It's got to be one of the more electrifying moments in any young band's lifecycle; the moment when they get the call that Pitchfork Media
- the current authority on which artists live or die in the market - are preparing to weigh in on that band's artistic masterpiece. Which way will they go? Will that band score a triumphant mark that paves the way for a long and storied career? Or will they equate all the blood, sweat, and tears that go into record making to a monkey relieving himself in his own mouth? Those kinds of extremes will morph any cool headed soul into a crazed crackpot, needlessly teetering on the edge until the arrival of the big day.
In the case of LA upstarts the Airborne Toxic Event
, that day came yesterday...and it was not a good one. Declaring the band's self-titled debut "almost insulting in its unoriginality", the record scored a 1.6. That unfortunately puts the band in rather infamous territory, conoodling with disgraced (by Pitchfork's standards) releases by Jet
and Travis Morrison
So what is a band to do when faced with such a devastating thrashing? If you're the Airborne Toxic Event, the answer lies in having your publicity company circulate an open letter to the company. In an 11 paragraph defense of their work, the band fired back. Accusing Pitchfork of "bad journalism"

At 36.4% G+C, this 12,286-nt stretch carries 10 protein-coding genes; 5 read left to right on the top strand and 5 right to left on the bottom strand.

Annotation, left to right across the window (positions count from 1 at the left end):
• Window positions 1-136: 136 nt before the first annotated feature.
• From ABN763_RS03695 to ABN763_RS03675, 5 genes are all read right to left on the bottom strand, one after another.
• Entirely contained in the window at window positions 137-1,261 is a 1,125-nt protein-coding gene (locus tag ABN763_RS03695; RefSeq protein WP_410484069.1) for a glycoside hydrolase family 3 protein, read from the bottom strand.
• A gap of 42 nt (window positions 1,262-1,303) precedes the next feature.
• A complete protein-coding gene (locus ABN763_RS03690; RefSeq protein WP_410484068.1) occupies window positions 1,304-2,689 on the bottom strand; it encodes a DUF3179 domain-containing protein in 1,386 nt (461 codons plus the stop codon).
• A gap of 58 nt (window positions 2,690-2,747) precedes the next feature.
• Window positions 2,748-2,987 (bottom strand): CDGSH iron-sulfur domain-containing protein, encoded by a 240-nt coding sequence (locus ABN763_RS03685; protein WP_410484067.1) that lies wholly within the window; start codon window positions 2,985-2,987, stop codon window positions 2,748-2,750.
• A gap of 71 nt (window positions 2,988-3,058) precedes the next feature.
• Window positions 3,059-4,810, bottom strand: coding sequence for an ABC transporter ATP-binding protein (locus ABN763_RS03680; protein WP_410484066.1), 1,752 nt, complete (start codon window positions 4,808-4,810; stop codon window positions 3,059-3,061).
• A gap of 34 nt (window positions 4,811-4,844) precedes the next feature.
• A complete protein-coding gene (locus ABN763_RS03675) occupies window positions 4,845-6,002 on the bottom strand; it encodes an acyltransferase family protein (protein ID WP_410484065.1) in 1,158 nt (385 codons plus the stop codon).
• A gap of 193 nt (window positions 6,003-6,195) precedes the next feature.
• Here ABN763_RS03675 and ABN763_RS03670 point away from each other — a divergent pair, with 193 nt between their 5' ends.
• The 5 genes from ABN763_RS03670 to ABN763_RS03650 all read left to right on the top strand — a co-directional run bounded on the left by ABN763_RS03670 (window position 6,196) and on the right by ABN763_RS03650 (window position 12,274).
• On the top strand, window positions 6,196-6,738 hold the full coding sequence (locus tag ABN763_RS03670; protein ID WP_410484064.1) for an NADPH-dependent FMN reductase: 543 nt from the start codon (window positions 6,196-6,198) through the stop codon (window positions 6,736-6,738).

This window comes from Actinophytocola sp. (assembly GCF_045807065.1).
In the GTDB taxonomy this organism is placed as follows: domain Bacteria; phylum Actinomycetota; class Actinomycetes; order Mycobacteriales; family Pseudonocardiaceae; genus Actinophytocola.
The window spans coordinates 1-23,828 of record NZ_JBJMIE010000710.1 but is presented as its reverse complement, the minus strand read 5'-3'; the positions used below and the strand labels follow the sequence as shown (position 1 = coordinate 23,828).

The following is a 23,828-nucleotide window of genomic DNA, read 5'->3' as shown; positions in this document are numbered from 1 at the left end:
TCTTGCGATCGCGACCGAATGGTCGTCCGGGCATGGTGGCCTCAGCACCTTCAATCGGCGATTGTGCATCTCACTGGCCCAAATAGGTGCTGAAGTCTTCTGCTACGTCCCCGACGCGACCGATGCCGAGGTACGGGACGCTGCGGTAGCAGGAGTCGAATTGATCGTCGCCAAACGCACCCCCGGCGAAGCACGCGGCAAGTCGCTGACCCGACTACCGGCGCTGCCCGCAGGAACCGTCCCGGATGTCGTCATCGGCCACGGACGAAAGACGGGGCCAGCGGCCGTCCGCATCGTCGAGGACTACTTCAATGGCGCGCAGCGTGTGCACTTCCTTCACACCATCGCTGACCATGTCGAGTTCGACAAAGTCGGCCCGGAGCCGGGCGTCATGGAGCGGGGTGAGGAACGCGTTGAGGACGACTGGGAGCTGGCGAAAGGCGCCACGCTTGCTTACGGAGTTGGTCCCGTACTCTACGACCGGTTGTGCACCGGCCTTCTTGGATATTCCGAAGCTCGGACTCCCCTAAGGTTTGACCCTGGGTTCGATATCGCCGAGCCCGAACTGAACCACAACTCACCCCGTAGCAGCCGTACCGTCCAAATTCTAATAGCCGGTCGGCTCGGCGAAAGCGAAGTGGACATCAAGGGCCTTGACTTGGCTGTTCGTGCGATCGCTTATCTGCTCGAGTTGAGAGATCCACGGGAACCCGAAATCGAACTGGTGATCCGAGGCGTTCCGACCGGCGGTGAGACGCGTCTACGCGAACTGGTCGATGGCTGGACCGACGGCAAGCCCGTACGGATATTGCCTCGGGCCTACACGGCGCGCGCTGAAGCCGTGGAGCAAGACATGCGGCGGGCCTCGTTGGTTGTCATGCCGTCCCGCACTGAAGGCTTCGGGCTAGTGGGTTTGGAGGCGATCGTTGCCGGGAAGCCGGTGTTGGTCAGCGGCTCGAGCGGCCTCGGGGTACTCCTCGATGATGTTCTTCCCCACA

, the letter declared, "You're wrong about our intentions, you're wrong about how this band came together, you don't seem to get the storytelling or the catharsis or the humor in the songs, and you clearly have some misconceptions about who we are as a band and who we are as people."
But the band also admitted that they "decided a long time ago not to take reviews too seriously"
. If that's the case, why circulate such a letter at the risk of being labeled a bitter bunch of Pitchfork rejects? Perhaps it's nothing but a knee-jerk reaction...the result of what seems to be gathering, anti-journalistic sentiment amongst artists. Remember when Black Crowes had their feathers ruffled by the folks over at Maxim
? That was sort of silly. Or maybe Airborne Toxic just needed to rub some dirt on their wounds. Personally, I imagine it was most likely very calculated; a moved designed to make the most of a bad thing. It will work...
Whatever the answer is, things were said, and feelings were hurt. But that is kind of the deal when you decide to start a band. Here at Baeble, we loved the album
. The band didn't write an open letter to us discussing our positive critique of the record. But they did address the Pitchfork review...a feat which may open a new dialogue on music journalism, and the artists' reaction to it. Very interesting.
Decide for yourself. You can read the entire letter HERE
. For the album review that set this whole thing into motion, head HERE
. - david pitz
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the Airborne Toxic Event @ MySpace